It’s astonishing how, eight years on and now freshly added to Game Pass, Darkest Dungeon still manages to feel unlike anything else. Blown up on my telly, this could easily be something new. That horror-movie voice over still shakes my bones, that paper-drawn art still oozes style. But it’s not that which really stands the game apart.
What stands Darkest Dungeon apart is an invisible line, drawn in the ground somewhere, that determines how far developers go – how far they’re prepared to go – to challenge their audiences. Cross that line and a game becomes unfair. Cross it, and you risk turning an audience away. Few do. But Darkest Dungeon doesn’t care; Darkest Dungeon delights in it.
The entire premise of the game is cruelty. Cruelty towards the heroes you send into the depths and cruelty towards you, the player directing them. Whereas in other games, you’re invisibly looked after until the game feels you’re comfortable with it and attached to it, here, you’re eternally, mercilessly, dragged down. In many ways, Darkest Dungeon doesn’t want you to win. Why else would it pit so much against you?
This game is timeless, I tell you, timeless. Also, I never fail to be impressed with the voice of the narrator while playing, who, I now know – I just looked it up – is a man called Wayne June. An extroardinary name for an extroardinary performance (and he’s reprising his role in Darkest Dungeon 2).
Think on it: in Darkest Dungeon, you send a team of four characters – I’m loath to call them heroes, actually, for most are anything but – into dungeons underneath and around the hamlet you’re rebuilding. And on those missions, a number of things can happen to them. They can simply take too much damage and die – as in, permanently die. They can take damage in battle, they can take damage from traps, and they can take damage from not having any food to eat, which is more common than it sounds. Your health, it seems, is always going down.
But there’s another danger to their health too: stress, and this is a key thing in the game – and it’s one of the only role-playing games I know that plays around with it. I wish more would, actually, because it’s a really interesting idea; delving into dungeons and being a hero would be stressful, wouldn’t it? Especially if there’s a powerful evil nearby, exuding an overwhelming sense of dread.
And stress is gained all the time in a number of ways: for taking damage, for simply walking along, as a result of certain spells, for not finishing a mission, for letting the dungeon get too dark, for being insulted – by your own team. And if you let it build too high and fill a gauge, a character will get a permanent negative affliction. They might become abusive, for instance, and start insulting other team-members while they fight, increasing their stress in the process. Or they might become cowardly and have a similar effect, as they cower during battle. Worse, if you let stress build high enough and fill a second gauge, your characters will have a heart attack!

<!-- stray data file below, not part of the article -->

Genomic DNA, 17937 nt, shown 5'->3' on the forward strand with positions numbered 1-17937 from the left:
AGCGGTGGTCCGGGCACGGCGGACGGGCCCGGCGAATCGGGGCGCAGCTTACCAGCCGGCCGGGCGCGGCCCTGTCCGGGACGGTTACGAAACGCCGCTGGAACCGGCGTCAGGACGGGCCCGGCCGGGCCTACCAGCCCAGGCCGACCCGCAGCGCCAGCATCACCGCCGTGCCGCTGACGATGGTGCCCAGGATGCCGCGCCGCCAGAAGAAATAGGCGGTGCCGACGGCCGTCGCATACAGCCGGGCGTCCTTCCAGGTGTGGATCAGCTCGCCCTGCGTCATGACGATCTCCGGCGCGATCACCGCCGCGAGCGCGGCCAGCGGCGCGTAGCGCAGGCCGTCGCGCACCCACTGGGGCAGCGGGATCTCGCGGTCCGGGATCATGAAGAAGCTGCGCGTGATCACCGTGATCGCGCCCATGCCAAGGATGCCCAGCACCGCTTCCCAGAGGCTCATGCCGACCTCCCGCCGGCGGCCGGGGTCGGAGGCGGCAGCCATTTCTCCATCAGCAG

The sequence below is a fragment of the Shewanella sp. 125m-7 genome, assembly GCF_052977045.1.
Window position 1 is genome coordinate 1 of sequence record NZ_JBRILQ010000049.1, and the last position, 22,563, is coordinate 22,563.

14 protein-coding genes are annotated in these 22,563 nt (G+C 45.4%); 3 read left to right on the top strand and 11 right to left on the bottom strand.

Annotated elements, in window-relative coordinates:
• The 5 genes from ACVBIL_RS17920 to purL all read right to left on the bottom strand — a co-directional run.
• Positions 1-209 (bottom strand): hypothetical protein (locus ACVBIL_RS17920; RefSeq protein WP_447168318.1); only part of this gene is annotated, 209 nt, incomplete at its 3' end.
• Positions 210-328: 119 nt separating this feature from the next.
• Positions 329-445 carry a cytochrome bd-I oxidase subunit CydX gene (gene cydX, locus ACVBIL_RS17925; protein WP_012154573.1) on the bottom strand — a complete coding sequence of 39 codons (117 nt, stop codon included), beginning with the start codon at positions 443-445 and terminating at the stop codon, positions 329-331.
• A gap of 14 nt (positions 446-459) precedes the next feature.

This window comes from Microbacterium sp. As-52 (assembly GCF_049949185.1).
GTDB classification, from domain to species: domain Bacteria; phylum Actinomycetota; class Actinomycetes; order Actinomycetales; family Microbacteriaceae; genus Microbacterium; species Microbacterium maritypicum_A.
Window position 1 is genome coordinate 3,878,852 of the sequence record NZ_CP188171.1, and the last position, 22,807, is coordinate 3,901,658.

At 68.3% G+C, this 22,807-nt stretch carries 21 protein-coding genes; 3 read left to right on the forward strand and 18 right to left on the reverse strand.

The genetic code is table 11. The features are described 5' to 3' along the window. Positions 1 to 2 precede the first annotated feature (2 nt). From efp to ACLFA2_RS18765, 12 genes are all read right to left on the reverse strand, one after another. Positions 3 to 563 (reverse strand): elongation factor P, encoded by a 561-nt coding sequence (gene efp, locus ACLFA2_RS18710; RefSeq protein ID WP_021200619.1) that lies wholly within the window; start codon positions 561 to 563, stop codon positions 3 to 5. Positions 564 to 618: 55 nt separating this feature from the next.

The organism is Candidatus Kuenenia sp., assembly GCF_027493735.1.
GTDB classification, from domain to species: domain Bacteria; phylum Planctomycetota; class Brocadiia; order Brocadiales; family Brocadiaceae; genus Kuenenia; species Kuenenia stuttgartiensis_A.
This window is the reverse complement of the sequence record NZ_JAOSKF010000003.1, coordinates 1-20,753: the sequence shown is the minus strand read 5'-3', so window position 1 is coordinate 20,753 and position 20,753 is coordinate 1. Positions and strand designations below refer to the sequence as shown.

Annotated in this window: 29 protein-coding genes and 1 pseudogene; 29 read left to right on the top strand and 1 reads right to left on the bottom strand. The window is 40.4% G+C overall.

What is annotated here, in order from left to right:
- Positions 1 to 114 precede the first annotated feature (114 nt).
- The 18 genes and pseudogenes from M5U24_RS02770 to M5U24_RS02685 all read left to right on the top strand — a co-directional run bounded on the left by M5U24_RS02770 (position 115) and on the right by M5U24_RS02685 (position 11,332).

This is what happens when stress builds up. Now, this character will think it’s all about them. Nightmare. Campfires are actually only one of the moments you’ll catch a breath, and each character has a variety of things they can do during them. Note the little squares underneath a character’s health bar. That’s the stress gauge. It’s hard to see here, but on my character roster on the right, two heroes are already stressed out and out of action. And there are others saying they need a break.
Do you see what I mean – which other games do that? This fascination with flaws and negative traits is something that makes tabletop RPGs so interesting, and which makes any character in any story interesting, really, and so it does here. It’s a wonderful idea – not that it feels wonderful when the game is piling stress on you and your characters’ gauges are filling, because inevitably in this game, when one topples, it’s like dominos and they all begin to topple too. It can feel desperately unfair.
On the other hand, it can feel incredibly rewarding when you succeed and make it back to the hamlet alive, or mostly alive. The challenge magnifies the achievement, and that’s the allure of the game.
As the game goes on, the hand around you squeezes. More of your characters will become unfit for service, and the taverns and churches and hospitals you’ve unlocked to deal with them – to rid them of stresses and ailments and afflictions – will overflow. You’ll be forced into risking volatile characters on missions instead, and you know that’s not going to end well – but what choice do you have? Juggle your roster well.
Darkest Dungeon is not always a pleasant experience, but it wouldn’t be what it is – what it still so dazzlingly is – if it was. It’s a game of singular malice and throaty malevolence. And putting it on Game Pass ahead of the fairly imminent (Q2 2023) arrival of Darkest Dungeon 2 – a game with some significant differences – is a canny move indeed.